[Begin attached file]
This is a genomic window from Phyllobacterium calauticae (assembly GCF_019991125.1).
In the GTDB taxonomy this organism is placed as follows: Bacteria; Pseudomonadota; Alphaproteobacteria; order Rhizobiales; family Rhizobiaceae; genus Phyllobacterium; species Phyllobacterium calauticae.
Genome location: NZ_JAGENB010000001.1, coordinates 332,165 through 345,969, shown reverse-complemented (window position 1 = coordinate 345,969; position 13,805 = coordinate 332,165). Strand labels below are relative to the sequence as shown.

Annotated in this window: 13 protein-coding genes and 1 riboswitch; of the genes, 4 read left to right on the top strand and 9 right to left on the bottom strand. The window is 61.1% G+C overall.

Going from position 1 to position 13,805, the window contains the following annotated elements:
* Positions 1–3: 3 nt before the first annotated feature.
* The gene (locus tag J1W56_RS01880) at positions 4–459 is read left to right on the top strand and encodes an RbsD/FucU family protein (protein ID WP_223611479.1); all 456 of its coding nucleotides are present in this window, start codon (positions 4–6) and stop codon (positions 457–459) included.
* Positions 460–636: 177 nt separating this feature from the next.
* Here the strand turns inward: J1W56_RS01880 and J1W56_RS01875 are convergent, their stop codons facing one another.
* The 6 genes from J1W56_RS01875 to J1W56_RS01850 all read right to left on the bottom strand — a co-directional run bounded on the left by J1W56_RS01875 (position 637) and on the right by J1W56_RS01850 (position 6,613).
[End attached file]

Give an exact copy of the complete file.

This is a genomic window from Phyllobacterium calauticae (assembly GCF_019991125.1).
In the GTDB taxonomy this organism is placed as follows: Bacteria; Pseudomonadota; Alphaproteobacteria; order Rhizobiales; family Rhizobiaceae; genus Phyllobacterium; species Phyllobacterium calauticae.
Genome location: NZ_JAGENB010000001.1, coordinates 332,165 through 345,969, shown reverse-complemented (window position 1 = coordinate 345,969; position 13,805 = coordinate 332,165). Strand labels below are relative to the sequence as shown.

Annotated in this window: 13 protein-coding genes and 1 riboswitch; of the genes, 4 read left to right on the top strand and 9 right to left on the bottom strand. The window is 61.1% G+C overall.

Going from position 1 to position 13,805, the window contains the following annotated elements:
* Positions 1–3: 3 nt before the first annotated feature.
* The gene (locus tag J1W56_RS01880) at positions 4–459 is read left to right on the top strand and encodes an RbsD/FucU family protein (protein ID WP_223611479.1); all 456 of its coding nucleotides are present in this window, start codon (positions 4–6) and stop codon (positions 457–459) included.
* Positions 460–636: 177 nt separating this feature from the next.
* Here the strand turns inward: J1W56_RS01880 and J1W56_RS01875 are convergent, their stop codons facing one another.
* The 6 genes from J1W56_RS01875 to J1W56_RS01850 all read right to left on the bottom strand — a co-directional run bounded on the left by J1W56_RS01875 (position 637) and on the right by J1W56_RS01850 (position 6,613).